Executives who are strong in Mission are Motivational Leaders who excel at propelling themselves and others into decisive action. They often have a 'just do it' attitude, crashing through barriers with the power of their passion, dedication and commitment. They generate pride and a sense of purpose in their employees. Such fiery, high energy individuals often require their followers to be disciplined self-starters who meet specific goals and are rewarded according to what they have accomplished. People who are weak in Mission may be feeling apathetic, burned-out, hesitant, or confused about organizational priorities (particularly if these have been shifting). In turn, their workers will reflect their lack of energy, confidence, focus, pride, commitment, or willingness to act decisively

Quality #4. Interactions – The ability to connect with others, good communication skills, empathy, presentation skills, strong emotional intelligence. It is reflected in how well you understand your own internal workings and how well you relate to others. This includes your communication skills, empathy, emotional intelligence, appropriate behavior and self-control.

Executives who are strong in Interactions are people-smart Relational Leaders. They tend to be good communicators with strong emotional intelligence. Typically, they treat people with such respect and care that they are able to enroll everyone in accomplishing the mission of the organization, achieving its vision, honoring its values, and fairly sharing resources. Such leaders are comfortable with diverse individuals; they often serve as bridge builders within the system and broker strong partnerships outside the organization. They are likely to have high staff loyalty and retention.  Individuals who are weak in Interactions are uncomfortable with the people component of leadership. They may not be able to communicate well, build consensus, or demonstrate sufficient care and respect. If their workers do not feel connected to them, the organization will lack the glue it needs to retain its talent during times of stress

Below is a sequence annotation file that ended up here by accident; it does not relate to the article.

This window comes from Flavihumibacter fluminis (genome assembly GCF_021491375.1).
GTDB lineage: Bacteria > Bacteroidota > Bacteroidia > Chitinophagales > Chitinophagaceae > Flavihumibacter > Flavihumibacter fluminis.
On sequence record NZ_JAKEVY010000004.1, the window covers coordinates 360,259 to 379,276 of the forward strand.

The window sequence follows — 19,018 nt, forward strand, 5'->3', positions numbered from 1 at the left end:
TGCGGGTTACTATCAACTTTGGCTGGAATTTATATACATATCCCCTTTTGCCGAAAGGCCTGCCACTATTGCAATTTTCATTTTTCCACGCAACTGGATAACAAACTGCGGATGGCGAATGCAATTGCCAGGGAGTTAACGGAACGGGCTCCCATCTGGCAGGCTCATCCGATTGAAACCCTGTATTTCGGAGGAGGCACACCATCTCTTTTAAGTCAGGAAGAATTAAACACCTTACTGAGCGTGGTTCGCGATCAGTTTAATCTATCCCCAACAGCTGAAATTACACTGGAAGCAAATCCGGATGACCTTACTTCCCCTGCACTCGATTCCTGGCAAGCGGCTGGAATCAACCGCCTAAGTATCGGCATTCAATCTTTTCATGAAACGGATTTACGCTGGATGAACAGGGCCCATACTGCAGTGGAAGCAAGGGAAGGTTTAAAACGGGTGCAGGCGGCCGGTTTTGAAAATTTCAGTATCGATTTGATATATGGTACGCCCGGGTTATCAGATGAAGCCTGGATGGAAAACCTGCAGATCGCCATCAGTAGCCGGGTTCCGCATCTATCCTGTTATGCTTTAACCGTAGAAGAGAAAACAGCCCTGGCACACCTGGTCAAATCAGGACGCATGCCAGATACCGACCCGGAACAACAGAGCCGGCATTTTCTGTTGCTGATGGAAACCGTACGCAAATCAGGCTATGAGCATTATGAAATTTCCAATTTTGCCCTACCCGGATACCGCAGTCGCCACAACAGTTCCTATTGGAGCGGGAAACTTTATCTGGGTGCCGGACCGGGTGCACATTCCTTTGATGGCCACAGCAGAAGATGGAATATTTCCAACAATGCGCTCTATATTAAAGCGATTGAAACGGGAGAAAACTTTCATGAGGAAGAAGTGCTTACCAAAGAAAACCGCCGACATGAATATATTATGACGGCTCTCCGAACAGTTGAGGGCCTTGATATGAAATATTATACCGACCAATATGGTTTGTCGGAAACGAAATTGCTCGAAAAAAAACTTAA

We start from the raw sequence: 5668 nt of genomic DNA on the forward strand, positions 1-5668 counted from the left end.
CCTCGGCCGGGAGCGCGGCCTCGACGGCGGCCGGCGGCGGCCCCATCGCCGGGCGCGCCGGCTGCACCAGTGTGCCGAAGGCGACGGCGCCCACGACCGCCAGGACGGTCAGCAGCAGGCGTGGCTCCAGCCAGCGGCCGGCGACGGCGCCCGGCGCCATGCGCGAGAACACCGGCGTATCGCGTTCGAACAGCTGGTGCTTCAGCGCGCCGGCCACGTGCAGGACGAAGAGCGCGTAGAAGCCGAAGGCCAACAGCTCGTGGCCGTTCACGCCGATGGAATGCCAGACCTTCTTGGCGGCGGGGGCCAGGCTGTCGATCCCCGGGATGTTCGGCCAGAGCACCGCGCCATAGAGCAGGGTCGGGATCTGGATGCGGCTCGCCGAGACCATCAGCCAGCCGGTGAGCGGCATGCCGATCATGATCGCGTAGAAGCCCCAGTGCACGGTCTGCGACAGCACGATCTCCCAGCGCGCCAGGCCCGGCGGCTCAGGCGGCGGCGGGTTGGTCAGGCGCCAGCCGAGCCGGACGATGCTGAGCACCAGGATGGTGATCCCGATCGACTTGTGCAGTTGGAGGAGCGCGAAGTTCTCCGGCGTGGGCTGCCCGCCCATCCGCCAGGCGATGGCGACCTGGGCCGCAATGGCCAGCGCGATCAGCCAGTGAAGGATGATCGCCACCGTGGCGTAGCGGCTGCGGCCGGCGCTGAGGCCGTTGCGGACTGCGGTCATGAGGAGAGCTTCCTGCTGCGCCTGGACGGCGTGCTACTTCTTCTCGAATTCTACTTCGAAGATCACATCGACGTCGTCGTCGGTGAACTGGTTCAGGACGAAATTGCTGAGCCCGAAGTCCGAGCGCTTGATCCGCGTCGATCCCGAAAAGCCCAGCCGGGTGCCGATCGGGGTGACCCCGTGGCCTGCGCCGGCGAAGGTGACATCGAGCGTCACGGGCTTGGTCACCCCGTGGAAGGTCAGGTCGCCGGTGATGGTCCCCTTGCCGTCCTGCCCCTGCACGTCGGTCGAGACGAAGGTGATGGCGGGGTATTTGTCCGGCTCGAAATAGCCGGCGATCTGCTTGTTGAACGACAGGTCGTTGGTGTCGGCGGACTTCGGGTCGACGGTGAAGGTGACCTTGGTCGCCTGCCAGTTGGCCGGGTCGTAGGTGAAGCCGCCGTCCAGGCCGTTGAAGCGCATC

Quality #5. Structure – Good habits, ability to implement, organize, follow-through on details. Managing resources wisely, building infrastructures that make results possible. This is the most tangible and visible of all the elements. It shows up in your life as your daily habits, the way you take care of yourself, your personal resources, and the results of all your efforts.

Executives who are strong in Structure are meticulous managers of resources and careful stewards of the bottom-line. These leaders are often good at building the necessary infrastructures, policies and procedures to make the organization function smoothly on a daily basis. These Managerial Leaders often excel at maintaining high quality standards to ensure that an organization’s products and services meet or exceed standards, and that they are delivered on time to customers. People who are weak in Structure tend to pay inadequate attention to financial management or the oversight of daily operations and logistics. They may be unable to control costs, keep expenses within a budget, stay on time to meet critical deadlines, or secure and maintain sufficient resources for the organization to thrive

Quality #6. Synergy – The somewhat magical quality that occurs when all the 5 elements are working together to multiply each other’s effects. It results in a systemic approach to problems. Synergy is the context, the whole that holds everything together and that is greater than the sum of its parts. Synergy shows up as a certain magic or ease in life, relationships and work.

Executives who are strong in Synergy are Systemic Leaders who put into action the adage that 'the whole is greater than the sum of its parts.' They pay attention to the entire organization so they can leverage efforts in one part of it to benefit other parts. This results in an accumulation of activity, rather than its dissipation. Over time, a virtuous chain reaction can build to a tipping point where activities that once required extreme effort are now easy. Systemic Leaders often appear to be lucky or 'miracle workers' who get results that no one else can match. People who are weak in Synergy are likely to feel that they are working much too hard. They tend to not recognize ways they can connect and leverage efforts. In turn, this results in duplication of effort and wasted time or energy. They also tend to be highly reactive, operating in high-adrenaline emergency mode - which is exhausting for everyone.